My rating: 4 of 5 stars
Firstly, I’m more of a fantasy or sci-fi man myself, so this wasn’t a book that I would usually read (or listen to in this case). Crime thrillers don’t particularly capture my attention but with Jack Reacher by Lee Child I thought I’d try something different. Jack is an ex-military cop who drifts from town to town, gets involved in mischief, kills bad guys, gets the girl, acts first then thinks later, etc. He’s what Americans would call a “bad- ass”. I’m not going to provide a summary of the story, the blurb on the jacket does a great job at that, suffice to say that it reads like something out of a 1980s action movie.
As I listened to the audiobook I noticed that the narrator frequently paused. When checking out the text in the book itself I realised that this was due lots of remarkably short, sharp and punchy sentences (possibly to try to build up the suspense and tension?) and its all written in the first person. I can image that it would be a somewhat irritating novel to read because of this.
The characters themselves were very stereotypical: the lead was a tough male and not a particularly complex character: ex-military with black and white attitudes when it came to situations. Perhaps Reacher is developed more in further books in the series? At no point did you worry that he would be killed off despite the various threats to his life.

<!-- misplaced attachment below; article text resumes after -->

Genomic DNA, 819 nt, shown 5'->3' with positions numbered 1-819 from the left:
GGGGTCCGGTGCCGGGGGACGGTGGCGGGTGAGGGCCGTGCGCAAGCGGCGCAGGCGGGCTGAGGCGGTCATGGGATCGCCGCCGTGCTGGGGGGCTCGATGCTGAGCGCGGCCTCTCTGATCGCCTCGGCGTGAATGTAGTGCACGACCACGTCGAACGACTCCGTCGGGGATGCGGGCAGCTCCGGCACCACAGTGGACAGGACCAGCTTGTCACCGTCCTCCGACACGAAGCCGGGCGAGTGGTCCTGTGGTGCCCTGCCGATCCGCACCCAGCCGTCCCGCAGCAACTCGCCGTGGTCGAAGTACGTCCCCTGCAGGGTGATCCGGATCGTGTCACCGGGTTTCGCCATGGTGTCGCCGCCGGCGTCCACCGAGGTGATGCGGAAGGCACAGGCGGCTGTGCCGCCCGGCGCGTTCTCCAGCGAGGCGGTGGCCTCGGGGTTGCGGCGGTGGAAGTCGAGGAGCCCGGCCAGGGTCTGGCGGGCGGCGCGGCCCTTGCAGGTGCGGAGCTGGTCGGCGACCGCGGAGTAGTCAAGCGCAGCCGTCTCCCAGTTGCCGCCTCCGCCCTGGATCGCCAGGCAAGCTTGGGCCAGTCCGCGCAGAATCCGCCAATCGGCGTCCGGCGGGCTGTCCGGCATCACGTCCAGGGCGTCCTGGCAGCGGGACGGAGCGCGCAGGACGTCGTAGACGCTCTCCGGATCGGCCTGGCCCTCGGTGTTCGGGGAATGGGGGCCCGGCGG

I felt somewhat sorry for the “strong” female character in the book: Roscoe. Although she is Reacher’s girlfriend she seems to be constantly the victim, requiring his protection and when she does come up with some theories on why the events are happening in the way they are, she turn out to be wrong. I guess my point is why try to promote her as this “strong” person when she’s clearly just another character?
Anyway, Reacher’s logical analysis of situations, interspersed with extreme violence, is what draws you into this book. The plotting is well placed leaving the reader wondering how Reacher will survive in the circumstances he finds himself in, but you know he always will … somehow.
Of course the plot is unbelievable and improbable but the book certainly was clever, entertaining and very well controlled when it came to letting the story slowly unfold. This is entertaining fiction and while there are lots of convenient coincidences they all add to the enjoyment. Child also clearly put some effort into researching impressive facts concerning how money flows in a country to what sort of damage a specific weapon or bullet will do.
Overall I enjoyed this book much more than I was expecting to, and I think others will enjoy it too. This isn’t a book for younger readers as some of the violence is graphic making it probably one of the best examples of man-lit (is that a real word?) around. I’m happy enough to give some more of the books in the series a read based on what’s on offer here.
“Evaluate. Long experience had taught me to evaluate and assess. When the unexpected gets dumped on you, don’t waste time. Don’t figure out how or why it happened. Don’t recriminate. Don’t figure out whose fault it is. Don’t work out how to avoid the same mistake next time. All of that you do later. If you survive.”